Building a Custom Waffle Iron 

Sometimes a project gets started with something as innocent as having a few waffles.

I was at my uncle’s house having breakfast, and I noticed that he was using a quaint electric waffle iron.  It looked like it dated from maybe the 30’s or 40’s, and it was pretty cute.  The thing that really caught my interest was that the waffle “iron” had aluminum grids on it.  I realized that I could probably buy an electric waffle iron, make some new grids for it, and turn it into a personalized waffle making machine.  That thought put quite a sequence of events into motion.

The first order of business was to select the right candidate for conversion.  I went to a number of thrift stores, but most of their waffle irons didn’t have much character.  However, I did discover a few things about electric waffle irons.  There seemed to be a wide variety of ways the grids were mounted and heated.  Some grids were clipped in and could be popped out for cleaning; others had the heating element and grid as a single integrated unit. Clearly I needed to steer clear of those.

So it was off to eBay for me.  What did I find?  154 waffle irons, almost all of them different.  Luckily I could ignore the cast iron ones which were designed for use with a coal stove, and that cut the list down to something like 50 electric irons.  After much indecision, I eventually bid on an iron which I thought looked nice and seemed to be in excellent shape.  I couldn’t tell from the pictures if the thing was going to be easy to retrofit with custom grids, but it seemed worth the risk.  No one seems to take pictures of the inner workings of the waffle irons they’re selling on eBay. Not surprising I guess.

I won the auction, and a few days later the iron was at my house undergoing a thorough cleaning and disassembly.  I was lucky that the iron had heating elements which simply screwed onto the grids.  Removing these elements was a bit ticklish because I could tell that the fragile heating element would be very easy to break, and there’d be no real hope of re-attaching it if it did. So I removed the heating elements from their nest of hook-up wires, which felt a bit like defusing a sticky 50-year-old time bomb.

After the heating elements were out, it was nice to give the rest of the  iron a very thorough cleaning.  WD-40 did a good job of cutting through the ancient baked-on oil and flour mixture that filled every nook and cranny.  I wouldn’t recommend using it on any section that you can’t later de-grease, or on parts which are going to be coming in contact with food, but for cleaning parts like the hinges, it really did the trick. I was thinking about giving my Mom a little fire extinguisher as one of the auxiliary gifts.  95% as a joke.

The plan was to cast new replacement grids out of aluminum so I needed to come up with a pattern. The original grids had been die cast and had various knobs and bumps that were drilled and tapped to take mounting screws.  I realized it would probably be a lot easier to use the back half of one of the actual grids as the pattern for the back of my new grids. I used auto body filler to fill all the waffle grid holes and remove some of the extraneous details which would make it harder to cast in a sand mold.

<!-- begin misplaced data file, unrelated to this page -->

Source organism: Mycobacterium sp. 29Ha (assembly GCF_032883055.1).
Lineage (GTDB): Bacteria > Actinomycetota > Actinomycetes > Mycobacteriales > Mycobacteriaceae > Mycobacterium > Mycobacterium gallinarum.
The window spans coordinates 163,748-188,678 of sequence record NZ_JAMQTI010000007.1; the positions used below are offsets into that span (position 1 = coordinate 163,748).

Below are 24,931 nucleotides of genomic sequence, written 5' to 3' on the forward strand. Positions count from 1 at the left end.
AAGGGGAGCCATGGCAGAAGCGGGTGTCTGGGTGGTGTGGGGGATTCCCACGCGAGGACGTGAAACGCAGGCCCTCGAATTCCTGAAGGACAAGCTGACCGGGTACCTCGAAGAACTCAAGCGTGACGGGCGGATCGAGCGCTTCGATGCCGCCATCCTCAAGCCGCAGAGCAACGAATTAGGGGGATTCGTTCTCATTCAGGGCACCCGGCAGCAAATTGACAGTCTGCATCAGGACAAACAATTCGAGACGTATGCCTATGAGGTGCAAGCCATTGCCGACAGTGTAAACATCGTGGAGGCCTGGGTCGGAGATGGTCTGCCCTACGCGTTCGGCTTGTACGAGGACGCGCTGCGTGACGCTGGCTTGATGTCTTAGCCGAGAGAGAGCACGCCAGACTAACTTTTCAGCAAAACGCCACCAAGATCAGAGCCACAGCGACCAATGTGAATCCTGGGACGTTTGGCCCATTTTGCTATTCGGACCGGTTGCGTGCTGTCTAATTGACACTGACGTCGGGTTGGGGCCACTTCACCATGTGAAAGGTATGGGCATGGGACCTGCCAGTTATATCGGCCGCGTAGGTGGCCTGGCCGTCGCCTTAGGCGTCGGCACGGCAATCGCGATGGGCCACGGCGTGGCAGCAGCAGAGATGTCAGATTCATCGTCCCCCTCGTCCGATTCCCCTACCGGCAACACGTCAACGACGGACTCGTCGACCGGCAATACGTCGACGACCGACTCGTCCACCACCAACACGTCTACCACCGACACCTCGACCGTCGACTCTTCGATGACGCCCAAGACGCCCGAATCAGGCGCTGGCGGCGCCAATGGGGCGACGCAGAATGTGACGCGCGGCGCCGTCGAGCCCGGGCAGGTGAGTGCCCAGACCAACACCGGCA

What about the actual grid design?

I thought it would be best to make a board-mounted pattern and design it so the deepest parts of the mold were less then halfway through the board. As long as I kept the outline of the design symmetric I could use the same pattern to cast both the top and bottom grids.


The plan was to give the waffle iron to my mom for Christmas. She and her husband Stan have been building a victorian home in Historic Rugby, Tennessee. Since Stan likes Calla Lilies, they named the house “The Calla Lilly Cottage”.  I thought the house would be a nice theme for the grid design, so I decided to make the Calla Lilly Cottage Waffle Iron.

I drew sketch after sketch trying to make a design that embodied Calla Lilly Cottage but was simple enough to act as a practical waffle iron.  The design had to have a balance of high and low regions so that the waffles wouldn’t be too fat and doughy or thin and crispy.

Eventually I settled on a design that produced a simple house silhouette-shaped waffle with a calla lilly embossed on it.

Carving begins

I decided to lay out the design on thin poplar, cut out the rough high and low areas, carve in the details, and then glue and fillet the whole thing back together. This was by far the most time consuming part of the construction.  I put more then the usual amount of draft on the pattern because not only would the waffle pattern have to come out of the sand, but waffles would have to come out of the iron, so I based my draft on the amount of draft on your average waffle griddle squares.